Getty Images By Cameron Huddleston One in 5 Americans spent more than what they earned in the last 12 months, according to a Federal Reserve Board survey released in May. Some might be relying on credit or dipping into savings to cover their spending because they are having trouble making ends meet. Show More Summary
It's all about economic data. As the Federal Reserve prepares the world for tighter monetary policy via interest-rate hikes, it continues to reiterate that tightening will depend on the incoming economic data, not some fixed schedule. Show More Summary
I have a dream. Well, I had a dream, but maybe it's never coming true, so I'll revel in my real dream.
It's asking a federal judge to overrule denials handed down by the Federal Reserve and National Credit Union Administration
By Cameron Huddleston, Columnist One in five Americans spent more than what they earned in the last 12 months, according to a Federal Reserve Board survey released in May. Some might be relying on credit or dipping into savings to cover their spending because they are having trouble making ends meet. Show More Summary
The credit union was set up last year to serve Colorado's marijuana industry, but it needed permission from federal insurers and regulators before opening for business. The Federal Reserve rejected Fourth Corner's application earlier this month... Show More Summary
The Fourth Corner Credit Union claims it is being prevented from providing financial services to the marijuana industry.
"The Fourth Corner Credit Union in Denver applied in November to the Federal Reserve for a 'master account,' which would allow it to interact with other financial institutions and open its doors to some of the hundreds of state-licensed...Show More Summary
The first week of August brings important data readings that are sure to catch the notice of Federal Reserve officials.
Spencer Platt/Getty Images By Noel Randewich NEW YORK -- Wall Street ended on a sour note Friday as a drop in energy stocks eclipsed wage data that supported expectations that the U.S. Federal Reserve might hold off on an interest rate. Exxon...Show More Summary
By Ross Finley LONDON (Reuters) - Now that U.S. Federal Reserve chief Janet Yellen has made it clear she's looking out for "some" improvement in the job market before voting for the first Fed interest rate rise in nearly a decade, so is everyone else. Show More Summary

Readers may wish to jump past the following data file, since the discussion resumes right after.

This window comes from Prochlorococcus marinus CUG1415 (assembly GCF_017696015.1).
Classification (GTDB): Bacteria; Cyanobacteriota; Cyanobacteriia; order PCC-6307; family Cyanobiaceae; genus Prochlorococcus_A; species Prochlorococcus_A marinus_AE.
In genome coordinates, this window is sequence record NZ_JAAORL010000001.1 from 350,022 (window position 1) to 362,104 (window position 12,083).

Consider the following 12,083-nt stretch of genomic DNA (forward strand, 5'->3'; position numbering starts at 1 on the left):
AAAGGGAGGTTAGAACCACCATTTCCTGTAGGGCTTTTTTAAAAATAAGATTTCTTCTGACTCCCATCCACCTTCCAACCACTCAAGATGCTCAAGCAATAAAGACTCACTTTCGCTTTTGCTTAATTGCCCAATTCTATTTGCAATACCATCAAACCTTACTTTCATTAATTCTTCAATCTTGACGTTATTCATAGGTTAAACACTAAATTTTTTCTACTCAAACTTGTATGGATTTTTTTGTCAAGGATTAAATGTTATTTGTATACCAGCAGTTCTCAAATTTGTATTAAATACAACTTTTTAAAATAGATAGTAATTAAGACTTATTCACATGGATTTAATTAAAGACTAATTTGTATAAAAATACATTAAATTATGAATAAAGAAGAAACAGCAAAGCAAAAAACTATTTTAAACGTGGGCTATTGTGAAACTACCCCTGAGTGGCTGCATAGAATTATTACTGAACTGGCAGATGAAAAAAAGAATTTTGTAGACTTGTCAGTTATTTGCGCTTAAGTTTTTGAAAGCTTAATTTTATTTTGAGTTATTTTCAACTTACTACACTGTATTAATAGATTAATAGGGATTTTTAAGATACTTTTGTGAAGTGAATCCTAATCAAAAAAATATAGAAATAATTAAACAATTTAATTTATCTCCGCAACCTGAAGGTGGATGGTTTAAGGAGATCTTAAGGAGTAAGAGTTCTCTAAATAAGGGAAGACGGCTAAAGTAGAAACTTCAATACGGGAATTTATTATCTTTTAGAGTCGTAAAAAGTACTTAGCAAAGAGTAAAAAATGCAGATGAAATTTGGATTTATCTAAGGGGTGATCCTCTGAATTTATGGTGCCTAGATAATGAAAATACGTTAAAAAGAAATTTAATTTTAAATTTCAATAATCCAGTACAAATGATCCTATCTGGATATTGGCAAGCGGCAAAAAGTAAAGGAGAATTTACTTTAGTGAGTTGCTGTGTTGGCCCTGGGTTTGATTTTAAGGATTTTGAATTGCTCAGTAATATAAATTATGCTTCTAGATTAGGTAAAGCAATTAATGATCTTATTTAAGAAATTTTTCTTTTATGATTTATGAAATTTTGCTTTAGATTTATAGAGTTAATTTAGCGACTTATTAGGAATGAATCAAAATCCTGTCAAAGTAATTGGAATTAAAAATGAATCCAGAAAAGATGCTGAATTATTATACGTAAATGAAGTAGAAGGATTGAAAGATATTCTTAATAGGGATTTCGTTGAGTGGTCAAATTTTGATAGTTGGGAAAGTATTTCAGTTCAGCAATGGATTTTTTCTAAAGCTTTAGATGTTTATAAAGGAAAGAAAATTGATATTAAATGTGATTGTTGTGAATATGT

Revisions to the U.S. gross domestic product since 2011 reinforce the shift to a slower era of economic growth and underscore the difficulties the Federal Reserve faces in gauging just when to inch interest rates away from the zero-lower bound. Show More Summary
By Lisa Twaronite TOKYO (Reuters) - Asian shares inched higher on Friday but were on track for a weekly loss, while the dollar edged away from highs scaled after U.S. GDP data reinforced expectations that the Federal Reserve is on track to raise interest rates this year. Show More Summary
The credit union, which has the backing of Colorado’s governor, fired back by filing a lawsuit in federal court against the Fed, demanding “equal access” to the financial system.
Although GDP growth of 2.3% is still below the average GDP growth rate since 1947 of 3.2%, some analysts are saying that a gradual raising of rates by The Federal Reserve is “reasonable.
It seems to be leaning closer to the the fall as liftoff for the first rate hike since 2006, or will it delay yet again?
As the stock market spews volatility in the face of a Chinese rout, continued Greek uncertainty and economic reports that may change the Federal Reserve's plans, it is getting difficult to sleep
Traders decide what the 'inaction' of the Federal Reserve means over the intermediate and long-term. The ZIRP forever mentality fades ever-so-slightly as more than anything else, the Fed gets perceived as "let's not screw this up." A...Show More Summary
Stocks jumped at the market’s open bell, then padded gains in the afternoon following the Federal Reserve’s policy statement. Release the tea-leaf readers! The Fed sounded more upbeat about the jobs market but remains concerned about tepid inflation. Yellen & Co. have three more meetings this year to follow through on their expectation to hike [...]
In this issue: The Federal Reserve is likely to hike in September (if jobs stay strong) China might prevent that with deflation contagion (but probably not) Military exercises hint at what China might do if they REALLY panic Meanwhile...Show More Summary